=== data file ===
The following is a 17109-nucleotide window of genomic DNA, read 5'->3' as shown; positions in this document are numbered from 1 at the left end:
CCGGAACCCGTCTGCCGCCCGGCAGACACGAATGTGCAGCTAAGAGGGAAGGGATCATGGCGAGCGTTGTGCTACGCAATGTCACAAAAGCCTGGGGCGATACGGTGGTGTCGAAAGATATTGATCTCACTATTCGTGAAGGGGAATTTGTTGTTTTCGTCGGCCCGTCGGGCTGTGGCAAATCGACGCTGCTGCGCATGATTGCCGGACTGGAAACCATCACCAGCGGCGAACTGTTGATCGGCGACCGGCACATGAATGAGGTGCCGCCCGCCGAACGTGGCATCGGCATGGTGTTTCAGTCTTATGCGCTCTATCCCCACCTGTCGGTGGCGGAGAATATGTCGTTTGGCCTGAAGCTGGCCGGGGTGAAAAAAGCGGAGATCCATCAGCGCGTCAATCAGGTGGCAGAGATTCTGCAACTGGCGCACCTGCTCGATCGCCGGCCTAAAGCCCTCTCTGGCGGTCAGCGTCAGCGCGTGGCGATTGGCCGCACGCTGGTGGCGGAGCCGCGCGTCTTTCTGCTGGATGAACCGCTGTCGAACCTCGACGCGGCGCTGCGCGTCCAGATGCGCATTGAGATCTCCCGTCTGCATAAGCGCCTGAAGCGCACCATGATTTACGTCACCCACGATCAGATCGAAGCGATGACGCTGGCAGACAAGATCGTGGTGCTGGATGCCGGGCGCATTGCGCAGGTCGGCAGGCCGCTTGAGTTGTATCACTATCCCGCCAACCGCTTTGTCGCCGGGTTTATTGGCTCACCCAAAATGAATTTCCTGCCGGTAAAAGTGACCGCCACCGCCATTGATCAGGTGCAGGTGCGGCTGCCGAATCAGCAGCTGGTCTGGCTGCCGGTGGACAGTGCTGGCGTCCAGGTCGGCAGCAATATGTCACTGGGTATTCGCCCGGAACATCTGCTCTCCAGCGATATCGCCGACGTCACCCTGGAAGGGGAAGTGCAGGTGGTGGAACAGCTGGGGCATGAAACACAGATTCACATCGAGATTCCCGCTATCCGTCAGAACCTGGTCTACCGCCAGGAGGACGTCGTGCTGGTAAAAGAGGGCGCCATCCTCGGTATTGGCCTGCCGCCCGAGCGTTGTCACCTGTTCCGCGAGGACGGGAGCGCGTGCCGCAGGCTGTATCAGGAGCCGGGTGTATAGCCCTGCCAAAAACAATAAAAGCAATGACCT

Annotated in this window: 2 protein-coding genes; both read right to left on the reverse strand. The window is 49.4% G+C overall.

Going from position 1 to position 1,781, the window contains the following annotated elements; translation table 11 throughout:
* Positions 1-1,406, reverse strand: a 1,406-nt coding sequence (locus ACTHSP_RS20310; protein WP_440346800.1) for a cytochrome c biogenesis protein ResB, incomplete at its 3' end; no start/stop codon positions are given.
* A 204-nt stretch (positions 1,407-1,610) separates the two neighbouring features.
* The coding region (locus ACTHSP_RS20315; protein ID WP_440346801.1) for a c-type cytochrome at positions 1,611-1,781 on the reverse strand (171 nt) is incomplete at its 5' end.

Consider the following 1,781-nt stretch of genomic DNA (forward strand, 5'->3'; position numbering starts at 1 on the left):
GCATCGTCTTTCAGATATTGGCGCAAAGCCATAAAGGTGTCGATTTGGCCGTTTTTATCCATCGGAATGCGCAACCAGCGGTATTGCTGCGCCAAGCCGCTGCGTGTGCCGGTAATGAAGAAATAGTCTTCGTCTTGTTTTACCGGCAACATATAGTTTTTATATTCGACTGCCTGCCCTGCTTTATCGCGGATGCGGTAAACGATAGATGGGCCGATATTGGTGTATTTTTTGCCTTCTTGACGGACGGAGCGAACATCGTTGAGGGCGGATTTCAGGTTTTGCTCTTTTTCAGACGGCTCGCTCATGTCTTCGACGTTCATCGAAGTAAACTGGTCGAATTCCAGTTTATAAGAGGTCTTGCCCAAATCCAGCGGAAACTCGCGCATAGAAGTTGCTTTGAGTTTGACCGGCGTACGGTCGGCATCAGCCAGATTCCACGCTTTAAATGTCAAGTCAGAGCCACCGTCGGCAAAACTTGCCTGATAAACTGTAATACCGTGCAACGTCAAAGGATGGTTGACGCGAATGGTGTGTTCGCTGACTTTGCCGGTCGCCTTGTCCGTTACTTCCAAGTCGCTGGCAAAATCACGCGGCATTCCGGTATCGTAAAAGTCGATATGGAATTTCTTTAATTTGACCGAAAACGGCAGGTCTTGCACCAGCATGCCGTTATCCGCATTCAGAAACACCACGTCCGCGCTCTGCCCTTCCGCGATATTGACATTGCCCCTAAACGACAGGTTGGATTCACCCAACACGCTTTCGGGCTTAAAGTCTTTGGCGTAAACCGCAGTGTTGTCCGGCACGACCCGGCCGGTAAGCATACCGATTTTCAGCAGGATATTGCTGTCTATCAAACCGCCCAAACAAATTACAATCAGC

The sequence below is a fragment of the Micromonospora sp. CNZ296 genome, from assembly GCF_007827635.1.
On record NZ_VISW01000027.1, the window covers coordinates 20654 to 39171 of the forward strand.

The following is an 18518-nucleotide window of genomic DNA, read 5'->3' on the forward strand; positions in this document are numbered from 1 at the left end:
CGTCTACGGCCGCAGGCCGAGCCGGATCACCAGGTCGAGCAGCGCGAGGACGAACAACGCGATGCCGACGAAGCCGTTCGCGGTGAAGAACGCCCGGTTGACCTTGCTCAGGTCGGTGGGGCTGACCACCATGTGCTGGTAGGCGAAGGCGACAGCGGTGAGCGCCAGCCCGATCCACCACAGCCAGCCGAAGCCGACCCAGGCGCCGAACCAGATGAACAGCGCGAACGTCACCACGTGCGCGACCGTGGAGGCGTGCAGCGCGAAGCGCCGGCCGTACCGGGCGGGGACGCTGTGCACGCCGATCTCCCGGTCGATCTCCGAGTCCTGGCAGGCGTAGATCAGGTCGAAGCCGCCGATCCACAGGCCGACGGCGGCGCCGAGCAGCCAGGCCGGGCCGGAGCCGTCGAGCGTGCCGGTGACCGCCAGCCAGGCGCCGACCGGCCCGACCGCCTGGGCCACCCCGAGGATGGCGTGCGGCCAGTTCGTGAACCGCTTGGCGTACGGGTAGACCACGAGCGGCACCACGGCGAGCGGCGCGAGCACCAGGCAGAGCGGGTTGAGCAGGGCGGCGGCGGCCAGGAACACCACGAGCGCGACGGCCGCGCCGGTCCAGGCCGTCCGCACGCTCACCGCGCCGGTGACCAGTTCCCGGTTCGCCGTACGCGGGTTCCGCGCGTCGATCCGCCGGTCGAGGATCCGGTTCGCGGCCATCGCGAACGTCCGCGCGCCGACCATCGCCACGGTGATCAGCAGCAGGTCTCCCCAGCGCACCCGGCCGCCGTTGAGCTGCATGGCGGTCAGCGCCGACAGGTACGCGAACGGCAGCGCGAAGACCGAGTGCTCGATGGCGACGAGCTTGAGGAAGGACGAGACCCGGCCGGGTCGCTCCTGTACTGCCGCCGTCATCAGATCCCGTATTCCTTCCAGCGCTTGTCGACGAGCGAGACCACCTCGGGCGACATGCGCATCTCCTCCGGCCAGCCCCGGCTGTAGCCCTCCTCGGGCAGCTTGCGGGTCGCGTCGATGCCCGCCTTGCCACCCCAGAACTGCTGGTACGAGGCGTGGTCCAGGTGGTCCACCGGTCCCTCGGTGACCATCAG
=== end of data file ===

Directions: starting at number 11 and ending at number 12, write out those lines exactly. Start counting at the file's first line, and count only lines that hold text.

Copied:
On record NZ_VISW01000027.1, the window covers coordinates 20654 to 39171 of the forward strand.

The following is an 18518-nucleotide window of genomic DNA, read 5'->3' on the forward strand; positions in this document are numbered from 1 at the left end: